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ANALYSIS/Philippine port expansion would help Taiwan in cross-strait conflict: Experts

03/13/2024 09:03 PM
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Photo courtesy of the Philippine Navy
Photo courtesy of the Philippine Navy

Taipei, March 13 (CNA) A United States-funded project to expand a Philippine civilian port facing a strategically crucial channel could assist U.S. allies in the Pacific, including Taiwan, in the event of a conflict with China, military experts have said.

Kyodo News on March 9 reported that work to expand the port facing the Bashi Channel, a project first announced in 2023, was underway.

The report cited Governor of Batanes Marilou Cayco as saying at a Philippine Navy event, also on March 9, that the plan, developed in coordination with the Philippine military, aimed to help Filipinos leave Taiwan in the event of a cross-strait crisis.

The U.S. Army is set to arrive in late April to further discuss the new facility, the report quoted Cayco as saying.

Batanes is the northernmost province of the Philippines. One of its islands, Mavudis, is closest to Taiwan, located just 99 kilometers from Lanyu and about 142 km from Eluanbi, Taiwan's southernmost tip.

Su Tzu-yun (蘇紫雲), a research fellow at Taiwan's Institute for National Defense and Security Research (INDSR), told CNA Tuesday that despite the port's stated function, it is really a preventative move by the U.S. to bolster its crisis management ability.

The planned Philippine port does not signal an increased risk of war between Taiwan and China but is rather part of the U.S. deterrence strategy targeting China.

Guermantes Lailari, a visiting researcher at the INDSR, agreed that the expansion of the port was a "defensive act" by the U.S. and the Philippines, and did not necessarily signal a rising risk of a cross-strait conflict.

The port could function as a commercial port but it could also be used for military purposes if needed, explained Lailari, a retired U.S. Air Force lieutenant colonel. He added that the Philippines wanted to expand the port, which is "very small," so it can handle larger ships.

On the strategic significance of the port's expansion, Su said it would enable the U.S. to blockade People's Liberation Army (PLA) forces from reaching waters east of Taiwan proper through the Bashi Channel.

According to Su, the port also relates to Taiwan and Japan's strategy of blocking China from crossing the so-called First Island Chain, a string of islands that run from the Japanese archipelago, through Taiwan, the Philippines and on to Borneo, Indonesia.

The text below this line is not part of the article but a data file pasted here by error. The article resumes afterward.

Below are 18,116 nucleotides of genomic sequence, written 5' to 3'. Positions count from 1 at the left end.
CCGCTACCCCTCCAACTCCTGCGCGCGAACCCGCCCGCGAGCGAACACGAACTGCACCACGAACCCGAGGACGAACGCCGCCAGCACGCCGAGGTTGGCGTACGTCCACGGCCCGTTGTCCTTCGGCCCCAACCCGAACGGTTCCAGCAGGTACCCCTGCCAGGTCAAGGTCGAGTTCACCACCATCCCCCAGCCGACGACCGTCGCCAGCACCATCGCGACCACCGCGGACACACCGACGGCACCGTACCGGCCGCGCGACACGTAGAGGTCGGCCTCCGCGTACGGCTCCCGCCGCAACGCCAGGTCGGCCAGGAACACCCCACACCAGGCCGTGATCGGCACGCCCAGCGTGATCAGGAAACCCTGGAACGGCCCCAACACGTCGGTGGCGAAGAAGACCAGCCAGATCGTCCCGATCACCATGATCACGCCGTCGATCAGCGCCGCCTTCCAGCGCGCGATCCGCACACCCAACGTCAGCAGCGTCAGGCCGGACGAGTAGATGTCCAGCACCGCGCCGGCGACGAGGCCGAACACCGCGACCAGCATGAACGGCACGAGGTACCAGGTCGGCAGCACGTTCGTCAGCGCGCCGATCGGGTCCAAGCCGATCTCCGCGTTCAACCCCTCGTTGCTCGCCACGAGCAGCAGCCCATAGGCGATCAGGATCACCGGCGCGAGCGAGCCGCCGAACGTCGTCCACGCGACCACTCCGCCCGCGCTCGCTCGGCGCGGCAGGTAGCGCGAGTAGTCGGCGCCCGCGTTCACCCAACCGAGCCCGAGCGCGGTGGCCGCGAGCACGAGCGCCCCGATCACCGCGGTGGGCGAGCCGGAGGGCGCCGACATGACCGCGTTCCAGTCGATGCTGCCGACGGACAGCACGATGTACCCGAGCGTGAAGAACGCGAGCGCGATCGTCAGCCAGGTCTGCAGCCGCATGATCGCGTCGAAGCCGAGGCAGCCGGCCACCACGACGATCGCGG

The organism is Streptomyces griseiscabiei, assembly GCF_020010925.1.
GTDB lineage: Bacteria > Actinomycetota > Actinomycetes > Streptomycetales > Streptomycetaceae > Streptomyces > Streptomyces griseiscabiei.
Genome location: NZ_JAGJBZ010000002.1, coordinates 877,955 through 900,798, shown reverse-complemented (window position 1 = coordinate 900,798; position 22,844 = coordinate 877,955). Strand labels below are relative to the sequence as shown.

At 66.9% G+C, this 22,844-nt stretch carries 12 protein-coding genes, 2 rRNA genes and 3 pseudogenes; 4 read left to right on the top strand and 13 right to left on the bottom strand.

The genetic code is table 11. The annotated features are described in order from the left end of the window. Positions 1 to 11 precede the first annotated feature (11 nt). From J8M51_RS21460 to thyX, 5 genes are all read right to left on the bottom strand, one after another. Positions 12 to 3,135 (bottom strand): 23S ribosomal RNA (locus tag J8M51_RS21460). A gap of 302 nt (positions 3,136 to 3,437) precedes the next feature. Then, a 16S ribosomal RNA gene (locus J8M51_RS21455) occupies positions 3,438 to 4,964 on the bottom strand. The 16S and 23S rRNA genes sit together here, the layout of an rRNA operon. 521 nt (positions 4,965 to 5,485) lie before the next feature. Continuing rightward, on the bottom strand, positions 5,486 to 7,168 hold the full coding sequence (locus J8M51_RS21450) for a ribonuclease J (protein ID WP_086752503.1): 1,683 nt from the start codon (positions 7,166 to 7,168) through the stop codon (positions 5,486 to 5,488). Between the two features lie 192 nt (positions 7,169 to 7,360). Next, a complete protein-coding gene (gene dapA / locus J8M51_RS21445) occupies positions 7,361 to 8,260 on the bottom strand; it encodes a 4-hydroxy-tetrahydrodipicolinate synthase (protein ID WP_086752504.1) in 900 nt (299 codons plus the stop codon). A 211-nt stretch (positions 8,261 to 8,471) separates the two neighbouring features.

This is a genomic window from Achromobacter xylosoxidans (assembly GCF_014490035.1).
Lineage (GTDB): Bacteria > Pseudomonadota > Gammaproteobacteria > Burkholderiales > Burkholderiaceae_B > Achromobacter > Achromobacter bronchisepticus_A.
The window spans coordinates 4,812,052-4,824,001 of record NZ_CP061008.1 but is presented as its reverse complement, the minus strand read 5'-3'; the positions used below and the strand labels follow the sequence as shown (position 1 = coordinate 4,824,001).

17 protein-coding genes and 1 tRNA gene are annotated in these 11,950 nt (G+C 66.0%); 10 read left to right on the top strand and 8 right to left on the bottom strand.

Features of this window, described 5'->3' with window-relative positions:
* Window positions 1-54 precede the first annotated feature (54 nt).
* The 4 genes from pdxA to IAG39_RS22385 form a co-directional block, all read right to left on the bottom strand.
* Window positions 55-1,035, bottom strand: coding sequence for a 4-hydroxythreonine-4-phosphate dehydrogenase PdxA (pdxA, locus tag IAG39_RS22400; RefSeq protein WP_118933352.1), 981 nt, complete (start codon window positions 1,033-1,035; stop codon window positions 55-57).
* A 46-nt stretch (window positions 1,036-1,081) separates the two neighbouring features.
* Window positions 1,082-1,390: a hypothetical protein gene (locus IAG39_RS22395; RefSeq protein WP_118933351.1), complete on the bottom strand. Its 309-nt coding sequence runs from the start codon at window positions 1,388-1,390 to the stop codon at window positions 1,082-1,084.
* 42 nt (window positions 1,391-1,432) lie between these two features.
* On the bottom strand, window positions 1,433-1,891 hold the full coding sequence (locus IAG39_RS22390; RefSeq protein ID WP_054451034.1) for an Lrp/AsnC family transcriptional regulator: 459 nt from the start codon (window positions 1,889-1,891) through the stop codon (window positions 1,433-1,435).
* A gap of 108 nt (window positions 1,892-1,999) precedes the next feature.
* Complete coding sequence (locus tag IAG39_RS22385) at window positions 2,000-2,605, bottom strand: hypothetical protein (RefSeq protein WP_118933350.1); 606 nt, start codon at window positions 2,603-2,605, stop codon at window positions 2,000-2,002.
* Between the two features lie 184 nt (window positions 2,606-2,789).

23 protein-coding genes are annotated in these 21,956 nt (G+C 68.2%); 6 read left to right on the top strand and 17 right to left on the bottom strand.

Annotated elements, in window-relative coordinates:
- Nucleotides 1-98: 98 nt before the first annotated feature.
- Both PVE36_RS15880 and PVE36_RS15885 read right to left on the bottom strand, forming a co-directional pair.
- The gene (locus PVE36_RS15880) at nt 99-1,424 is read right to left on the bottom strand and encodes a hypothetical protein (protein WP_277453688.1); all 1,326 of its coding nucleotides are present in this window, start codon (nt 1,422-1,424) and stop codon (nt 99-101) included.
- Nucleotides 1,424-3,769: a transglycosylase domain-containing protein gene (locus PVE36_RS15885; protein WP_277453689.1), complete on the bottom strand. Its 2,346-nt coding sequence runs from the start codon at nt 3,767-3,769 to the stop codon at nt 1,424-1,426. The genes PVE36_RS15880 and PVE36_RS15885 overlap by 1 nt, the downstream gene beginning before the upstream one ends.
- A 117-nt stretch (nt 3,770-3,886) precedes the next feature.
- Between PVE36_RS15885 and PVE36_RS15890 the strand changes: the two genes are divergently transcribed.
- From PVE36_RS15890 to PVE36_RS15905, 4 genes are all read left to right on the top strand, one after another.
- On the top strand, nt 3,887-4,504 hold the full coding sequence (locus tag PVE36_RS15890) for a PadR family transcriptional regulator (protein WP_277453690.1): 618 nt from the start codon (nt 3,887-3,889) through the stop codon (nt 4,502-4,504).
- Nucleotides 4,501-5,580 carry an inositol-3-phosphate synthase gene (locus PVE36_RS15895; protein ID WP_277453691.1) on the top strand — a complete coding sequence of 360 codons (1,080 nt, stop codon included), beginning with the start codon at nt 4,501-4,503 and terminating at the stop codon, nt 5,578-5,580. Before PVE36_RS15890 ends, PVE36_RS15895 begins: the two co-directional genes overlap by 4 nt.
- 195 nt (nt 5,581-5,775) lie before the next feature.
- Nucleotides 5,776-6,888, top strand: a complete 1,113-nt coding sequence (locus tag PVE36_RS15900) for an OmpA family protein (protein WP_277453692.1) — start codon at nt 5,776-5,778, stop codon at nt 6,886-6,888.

The Philippines has also deployed BrahMos anti-ship missiles in Basco on Batan Island. This move, along with Japan deploying anti-ship missile systems in the Miyako Strait on Yonaguni and Miyako islands, and Taiwan's Hsiung Feng anti-ship missiles, forms a north-south blockade against China, Su explained.

Lailari said the port was part of a grand strategy covering the northern and southern parts of Taiwan, referencing the deployments of Japan Self Defense Forces and their anti-ship capabilities near the Senkaku Islands in the north.

The Batanes port is strategic given its proximity to Taiwan and the fact that U.S. forces can operate from it, he said.

In addition, under the Enhanced Defense Cooperation Agreement between the United States and the Philippines, which was signed in 2014, the U.S. can also access nine other sites, he said.

If China invaded Taiwan, the PLA would need to send forces through the Bashi Strait to the east of the country to stop incoming support from the U.S. and Taiwan's other allies, he said.

The port's location could be great for intelligence collection and monitoring PLA ship and aircraft movements, for example, the Philippines and its allies could set up a radar site, he explained.

In the future, should there be a need for power projection from the Philippines in support of Taiwan, Batanes would also be an ideal location from which forces, equipment, or weapons could be sent, he said.

The port expansion shows that the U.S. is helping Taiwan's neighbors prepare for conflict, he said.

"By increasing defense, you're also increasing deterrence," he said.

"This sends a message to Communist China that the U.S. is serious. And hopefully, [Chinese President] Xi Jinping (習近平) will decide not to do anything," he said.

(By Sean Lin)


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